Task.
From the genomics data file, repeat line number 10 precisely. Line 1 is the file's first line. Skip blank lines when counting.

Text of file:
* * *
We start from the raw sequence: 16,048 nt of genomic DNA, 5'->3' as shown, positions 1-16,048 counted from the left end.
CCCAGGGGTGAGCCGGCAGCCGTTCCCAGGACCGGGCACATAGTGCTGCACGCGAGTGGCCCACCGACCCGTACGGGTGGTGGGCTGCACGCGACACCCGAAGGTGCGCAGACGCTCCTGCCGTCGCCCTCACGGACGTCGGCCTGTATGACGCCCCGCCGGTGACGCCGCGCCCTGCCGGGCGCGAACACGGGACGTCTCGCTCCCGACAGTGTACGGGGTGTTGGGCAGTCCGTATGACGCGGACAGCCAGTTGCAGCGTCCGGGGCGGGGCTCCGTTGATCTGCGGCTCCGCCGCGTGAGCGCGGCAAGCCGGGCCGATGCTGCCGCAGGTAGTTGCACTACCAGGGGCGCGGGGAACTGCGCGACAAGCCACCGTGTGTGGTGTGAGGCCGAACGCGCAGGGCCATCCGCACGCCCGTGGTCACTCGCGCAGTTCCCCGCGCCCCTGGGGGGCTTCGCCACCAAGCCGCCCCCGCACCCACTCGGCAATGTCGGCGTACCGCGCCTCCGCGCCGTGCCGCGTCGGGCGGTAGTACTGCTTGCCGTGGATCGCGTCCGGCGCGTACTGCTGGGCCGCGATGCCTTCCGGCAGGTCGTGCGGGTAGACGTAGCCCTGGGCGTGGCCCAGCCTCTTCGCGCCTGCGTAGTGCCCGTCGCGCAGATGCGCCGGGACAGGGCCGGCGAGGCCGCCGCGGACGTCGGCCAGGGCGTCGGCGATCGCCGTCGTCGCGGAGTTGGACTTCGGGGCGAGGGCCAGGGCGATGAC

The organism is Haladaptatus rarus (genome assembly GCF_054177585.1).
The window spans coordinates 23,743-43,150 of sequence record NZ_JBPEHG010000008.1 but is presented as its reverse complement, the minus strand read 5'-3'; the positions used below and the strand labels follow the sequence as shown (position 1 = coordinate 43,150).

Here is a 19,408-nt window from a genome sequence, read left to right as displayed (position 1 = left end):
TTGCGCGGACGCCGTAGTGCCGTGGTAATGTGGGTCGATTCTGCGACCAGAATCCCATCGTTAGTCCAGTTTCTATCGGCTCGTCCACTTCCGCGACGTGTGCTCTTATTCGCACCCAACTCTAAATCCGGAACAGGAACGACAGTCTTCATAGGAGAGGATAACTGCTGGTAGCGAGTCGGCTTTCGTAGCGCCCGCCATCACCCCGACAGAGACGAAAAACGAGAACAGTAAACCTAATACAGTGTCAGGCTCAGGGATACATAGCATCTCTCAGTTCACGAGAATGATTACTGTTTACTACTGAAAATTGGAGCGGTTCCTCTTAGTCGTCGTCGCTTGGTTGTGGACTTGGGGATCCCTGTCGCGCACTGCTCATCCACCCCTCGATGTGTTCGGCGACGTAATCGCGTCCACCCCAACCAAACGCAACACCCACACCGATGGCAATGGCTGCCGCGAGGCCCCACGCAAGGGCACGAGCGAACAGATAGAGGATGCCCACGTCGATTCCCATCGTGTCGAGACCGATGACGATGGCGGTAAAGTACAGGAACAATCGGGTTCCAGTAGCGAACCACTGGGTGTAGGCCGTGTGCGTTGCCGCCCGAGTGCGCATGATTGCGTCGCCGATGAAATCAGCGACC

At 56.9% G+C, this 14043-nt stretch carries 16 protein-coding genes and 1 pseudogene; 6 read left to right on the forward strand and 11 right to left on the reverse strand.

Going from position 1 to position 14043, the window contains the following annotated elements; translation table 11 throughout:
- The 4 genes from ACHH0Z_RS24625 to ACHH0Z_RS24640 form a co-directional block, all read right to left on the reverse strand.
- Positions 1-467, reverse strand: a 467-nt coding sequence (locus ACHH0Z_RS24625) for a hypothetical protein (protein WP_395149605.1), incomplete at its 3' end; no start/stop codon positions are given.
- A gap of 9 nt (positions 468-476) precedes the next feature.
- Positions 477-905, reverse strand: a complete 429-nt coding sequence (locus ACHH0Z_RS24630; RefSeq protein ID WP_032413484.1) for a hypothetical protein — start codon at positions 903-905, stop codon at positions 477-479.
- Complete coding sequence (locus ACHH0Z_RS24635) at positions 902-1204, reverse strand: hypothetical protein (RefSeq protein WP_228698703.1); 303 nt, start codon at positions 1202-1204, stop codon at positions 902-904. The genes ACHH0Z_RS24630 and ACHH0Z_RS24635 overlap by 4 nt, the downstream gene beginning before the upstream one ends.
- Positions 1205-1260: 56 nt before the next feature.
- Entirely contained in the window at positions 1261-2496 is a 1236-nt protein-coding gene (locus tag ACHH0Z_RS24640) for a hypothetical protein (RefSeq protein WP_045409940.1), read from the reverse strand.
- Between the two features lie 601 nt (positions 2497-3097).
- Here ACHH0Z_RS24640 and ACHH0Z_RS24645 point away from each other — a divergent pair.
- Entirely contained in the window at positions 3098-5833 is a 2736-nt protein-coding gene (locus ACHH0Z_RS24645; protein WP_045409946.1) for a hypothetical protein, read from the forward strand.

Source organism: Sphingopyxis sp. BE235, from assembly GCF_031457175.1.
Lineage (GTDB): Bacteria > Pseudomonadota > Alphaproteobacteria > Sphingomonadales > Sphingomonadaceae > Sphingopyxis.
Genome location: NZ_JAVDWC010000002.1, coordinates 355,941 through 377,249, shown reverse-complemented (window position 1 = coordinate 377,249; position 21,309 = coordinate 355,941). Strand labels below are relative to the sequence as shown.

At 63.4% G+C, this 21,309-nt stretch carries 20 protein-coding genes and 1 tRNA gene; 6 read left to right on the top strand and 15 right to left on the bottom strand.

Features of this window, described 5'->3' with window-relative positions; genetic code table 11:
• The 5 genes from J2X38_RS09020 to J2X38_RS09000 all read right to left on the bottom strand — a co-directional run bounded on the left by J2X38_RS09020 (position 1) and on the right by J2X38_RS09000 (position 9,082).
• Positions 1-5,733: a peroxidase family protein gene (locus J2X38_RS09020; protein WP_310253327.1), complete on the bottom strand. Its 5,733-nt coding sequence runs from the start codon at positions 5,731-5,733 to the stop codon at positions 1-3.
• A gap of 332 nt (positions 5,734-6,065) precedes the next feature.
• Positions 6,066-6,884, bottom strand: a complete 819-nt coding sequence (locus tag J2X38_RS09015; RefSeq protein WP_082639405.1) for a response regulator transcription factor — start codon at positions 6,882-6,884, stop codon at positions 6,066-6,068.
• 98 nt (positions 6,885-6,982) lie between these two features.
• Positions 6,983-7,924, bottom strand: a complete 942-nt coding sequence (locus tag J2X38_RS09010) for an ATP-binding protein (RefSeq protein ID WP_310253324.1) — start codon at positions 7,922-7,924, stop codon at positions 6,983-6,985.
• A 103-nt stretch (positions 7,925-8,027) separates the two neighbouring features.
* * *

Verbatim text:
- Positions 1-467, reverse strand: a 467-nt coding sequence (locus ACHH0Z_RS24625) for a hypothetical protein (protein WP_395149605.1), incomplete at its 3' end; no start/stop codon positions are given.